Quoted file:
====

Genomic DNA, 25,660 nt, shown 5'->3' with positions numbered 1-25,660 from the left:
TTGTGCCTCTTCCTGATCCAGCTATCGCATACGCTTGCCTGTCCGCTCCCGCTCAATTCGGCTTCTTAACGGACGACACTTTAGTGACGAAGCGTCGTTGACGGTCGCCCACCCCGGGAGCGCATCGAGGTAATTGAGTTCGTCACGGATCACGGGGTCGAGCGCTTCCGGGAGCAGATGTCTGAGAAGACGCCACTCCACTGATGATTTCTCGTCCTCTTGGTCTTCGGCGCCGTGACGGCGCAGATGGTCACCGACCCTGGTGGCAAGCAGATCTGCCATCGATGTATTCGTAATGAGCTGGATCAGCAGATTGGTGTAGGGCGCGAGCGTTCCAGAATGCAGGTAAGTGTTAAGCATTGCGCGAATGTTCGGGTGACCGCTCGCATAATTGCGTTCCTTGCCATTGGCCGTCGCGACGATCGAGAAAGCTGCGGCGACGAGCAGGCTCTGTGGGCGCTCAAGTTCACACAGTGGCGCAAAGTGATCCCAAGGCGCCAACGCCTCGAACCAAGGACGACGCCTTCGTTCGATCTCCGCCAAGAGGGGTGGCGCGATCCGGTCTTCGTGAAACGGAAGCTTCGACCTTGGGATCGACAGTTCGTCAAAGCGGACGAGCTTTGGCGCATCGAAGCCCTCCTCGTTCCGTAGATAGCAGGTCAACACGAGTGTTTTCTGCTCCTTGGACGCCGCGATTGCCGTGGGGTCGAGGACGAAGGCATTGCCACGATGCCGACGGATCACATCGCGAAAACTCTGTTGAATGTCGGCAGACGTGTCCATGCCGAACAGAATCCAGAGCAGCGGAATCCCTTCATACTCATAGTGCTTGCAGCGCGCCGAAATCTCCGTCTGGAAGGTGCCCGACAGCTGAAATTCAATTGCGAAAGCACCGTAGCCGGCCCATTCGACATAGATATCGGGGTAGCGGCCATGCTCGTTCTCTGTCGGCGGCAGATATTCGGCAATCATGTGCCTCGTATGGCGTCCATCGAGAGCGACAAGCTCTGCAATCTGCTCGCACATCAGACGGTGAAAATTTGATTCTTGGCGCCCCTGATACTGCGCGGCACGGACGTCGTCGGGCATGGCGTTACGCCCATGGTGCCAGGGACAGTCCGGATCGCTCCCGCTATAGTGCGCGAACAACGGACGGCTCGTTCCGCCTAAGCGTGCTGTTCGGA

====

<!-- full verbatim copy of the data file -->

Genomic DNA, 25,660 nt, shown 5'->3' with positions numbered 1-25,660 from the left:
TTGTGCCTCTTCCTGATCCAGCTATCGCATACGCTTGCCTGTCCGCTCCCGCTCAATTCGGCTTCTTAACGGACGACACTTTAGTGACGAAGCGTCGTTGACGGTCGCCCACCCCGGGAGCGCATCGAGGTAATTGAGTTCGTCACGGATCACGGGGTCGAGCGCTTCCGGGAGCAGATGTCTGAGAAGACGCCACTCCACTGATGATTTCTCGTCCTCTTGGTCTTCGGCGCCGTGACGGCGCAGATGGTCACCGACCCTGGTGGCAAGCAGATCTGCCATCGATGTATTCGTAATGAGCTGGATCAGCAGATTGGTGTAGGGCGCGAGCGTTCCAGAATGCAGGTAAGTGTTAAGCATTGCGCGAATGTTCGGGTGACCGCTCGCATAATTGCGTTCCTTGCCATTGGCCGTCGCGACGATCGAGAAAGCTGCGGCGACGAGCAGGCTCTGTGGGCGCTCAAGTTCACACAGTGGCGCAAAGTGATCCCAAGGCGCCAACGCCTCGAACCAAGGACGACGCCTTCGTTCGATCTCCGCCAAGAGGGGTGGCGCGATCCGGTCTTCGTGAAACGGAAGCTTCGACCTTGGGATCGACAGTTCGTCAAAGCGGACGAGCTTTGGCGCATCGAAGCCCTCCTCGTTCCGTAGATAGCAGGTCAACACGAGTGTTTTCTGCTCCTTGGACGCCGCGATTGCCGTGGGGTCGAGGACGAAGGCATTGCCACGATGCCGACGGATCACATCGCGAAAACTCTGTTGAATGTCGGCAGACGTGTCCATGCCGAACAGAATCCAGAGCAGCGGAATCCCTTCATACTCATAGTGCTTGCAGCGCGCCGAAATCTCCGTCTGGAAGGTGCCCGACAGCTGAAATTCAATTGCGAAAGCACCGTAGCCGGCCCATTCGACATAGATATCGGGGTAGCGGCCATGCTCGTTCTCTGTCGGCGGCAGATATTCGGCAATCATGTGCCTCGTATGGCGTCCATCGAGAGCGACAAGCTCTGCAATCTGCTCGCACATCAGACGGTGAAAATTTGATTCTTGGCGCCCCTGATACTGCGCGGCACGGACGTCGTCGGGCATGGCGTTACGCCCATGGTGCCAGGGACAGTCCGGATCGCTCCCGCTATAGTGCGCGAACAACGGACGGCTCGTTCCGCCTAAGCGTGCTGTTCGGA